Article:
When people ask me what I do, the first, answer that I always give is that science is about separating the things that we know from the things that we think that we know, and then figuring out how to move things that are in the second category into the first category. (If they press harder than that, then I start talking about mRNA and their eyes roll back up into their heads.) This is how I've always thought about the Pirates' defensive shifts (and defensive shifts in general), since they started using them a couple of years ago. Why do the seven position players stand where they stand, other than because it's where they've been standing since the days of Harry and George Wright? Why would it be wrong for them to stand somewhere else?
In that vein, James Santelli has an awesome look at the shifts and Dan Fox, the man behind them, at Pirates Prospects this week. I'm going to stop you here and say that if you haven't read James's piece, you should go read it before you finish what I'm writing here, because it's just a commentary on the points discussed in his article.
I love this quote from Fox in particular:
“You want [the players] to be thinking ‘This is our normal positioning. This is where I’m supposed to be.I’m not out of position. I am perfectly in position because that’s where the ball is going,"
It is generally well-accepted that balls put in play turn into hits somewhere around 30% of the time no matter what a pitcher does; this is the basis for defense-independent pitching research and the hypothesis that gives us stats like FIP and SIERA. There are two ways that you can approach this; one is to just accept that pitchers will eventually regress back to a BABIP of about .300 and move on, and the other is that to try and find a way to prevent that regression from happening. The Pirates have obviously been interested in this for years; when Neal Huntington first started cobbling pitching staffs together and rebuliding busted pitching prospects, they focused heavily on groundballs, because groundball pitchers have more of a chance to out-perform their FIPS.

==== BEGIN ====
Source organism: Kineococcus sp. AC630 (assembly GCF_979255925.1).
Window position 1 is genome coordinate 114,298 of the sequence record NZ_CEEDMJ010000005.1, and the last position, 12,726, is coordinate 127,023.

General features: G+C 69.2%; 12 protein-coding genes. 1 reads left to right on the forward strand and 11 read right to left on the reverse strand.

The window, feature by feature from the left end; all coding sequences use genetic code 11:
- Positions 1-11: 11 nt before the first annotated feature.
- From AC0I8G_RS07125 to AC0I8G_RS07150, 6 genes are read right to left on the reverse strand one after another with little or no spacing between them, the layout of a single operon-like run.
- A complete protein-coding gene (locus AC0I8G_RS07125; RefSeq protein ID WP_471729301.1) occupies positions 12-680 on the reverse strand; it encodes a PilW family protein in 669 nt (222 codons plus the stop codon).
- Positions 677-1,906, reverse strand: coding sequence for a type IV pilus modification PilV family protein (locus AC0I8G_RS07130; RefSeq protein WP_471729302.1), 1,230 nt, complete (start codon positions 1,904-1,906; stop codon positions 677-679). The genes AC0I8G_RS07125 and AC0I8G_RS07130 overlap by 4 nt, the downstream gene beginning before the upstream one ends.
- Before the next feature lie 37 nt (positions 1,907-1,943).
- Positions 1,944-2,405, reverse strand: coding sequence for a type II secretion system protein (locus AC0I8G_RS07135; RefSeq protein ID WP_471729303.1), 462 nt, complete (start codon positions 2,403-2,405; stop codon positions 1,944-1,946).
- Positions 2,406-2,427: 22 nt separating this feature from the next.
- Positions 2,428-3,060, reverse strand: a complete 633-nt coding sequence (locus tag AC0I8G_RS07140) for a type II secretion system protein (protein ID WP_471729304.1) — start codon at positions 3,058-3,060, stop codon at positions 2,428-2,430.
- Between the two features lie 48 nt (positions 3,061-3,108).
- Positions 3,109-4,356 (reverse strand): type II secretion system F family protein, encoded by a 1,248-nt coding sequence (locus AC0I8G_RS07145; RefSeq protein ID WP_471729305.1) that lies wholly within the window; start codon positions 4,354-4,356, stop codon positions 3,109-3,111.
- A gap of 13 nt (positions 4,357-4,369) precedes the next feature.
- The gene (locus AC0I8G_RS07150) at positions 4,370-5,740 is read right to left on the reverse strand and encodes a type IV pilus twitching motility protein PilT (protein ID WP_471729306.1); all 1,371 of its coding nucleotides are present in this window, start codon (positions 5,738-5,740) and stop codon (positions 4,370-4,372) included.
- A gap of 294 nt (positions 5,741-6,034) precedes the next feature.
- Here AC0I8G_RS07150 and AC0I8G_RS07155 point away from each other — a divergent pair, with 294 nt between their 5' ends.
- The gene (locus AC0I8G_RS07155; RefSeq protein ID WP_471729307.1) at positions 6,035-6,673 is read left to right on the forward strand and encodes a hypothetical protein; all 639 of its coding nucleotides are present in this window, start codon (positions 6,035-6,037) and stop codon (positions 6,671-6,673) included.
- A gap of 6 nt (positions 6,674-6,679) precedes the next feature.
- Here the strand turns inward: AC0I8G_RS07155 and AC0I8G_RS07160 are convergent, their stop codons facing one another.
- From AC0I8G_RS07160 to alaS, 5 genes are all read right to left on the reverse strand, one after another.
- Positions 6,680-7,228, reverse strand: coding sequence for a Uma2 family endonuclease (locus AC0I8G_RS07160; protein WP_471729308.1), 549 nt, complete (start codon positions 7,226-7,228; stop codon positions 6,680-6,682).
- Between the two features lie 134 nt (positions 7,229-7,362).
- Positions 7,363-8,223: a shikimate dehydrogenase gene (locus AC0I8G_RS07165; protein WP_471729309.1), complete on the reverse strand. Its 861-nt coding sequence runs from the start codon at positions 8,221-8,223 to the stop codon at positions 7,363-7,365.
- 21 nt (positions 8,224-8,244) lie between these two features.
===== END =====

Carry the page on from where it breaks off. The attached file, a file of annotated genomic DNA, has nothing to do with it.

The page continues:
The shifts are a product of that goal. What if the reason that all teams and pitchers tend to regress back to the same BABIP is because all of the teams have their fielders standing in approximately the same place? And if that's the case, then why do all of the fielders on all of the teams stand in approximately the same place? The players have always stood there and it's certainly not the worst possible defensive alignment to space your seven position players evenly out on the field, but the reality is that we know much, much more about batter tendencies and where balls land than we ever have in the past. Why shouldn't we use that data?
It's probably too soon to really make any definitive judgments on whether or not shifts can cause a real change to defensive efficiency/BABIP, but there are some promising signs beyond the Pirates' success this year. The Rays were one of the earliest shift teams and they're annually among baseball's biggest shifters. They're also always near the top of the league in defensive efficiency. You have to have the right players to execute the shift, you have to interpret the data correctly to employ the right shifts, and so on. Still, the Pirates are trying something different this year and seeing good results. There's certainly some regression coming for the pitching staff, but if the shifts remain as effective as they have been early in the season it might not be nearly as much as some expect.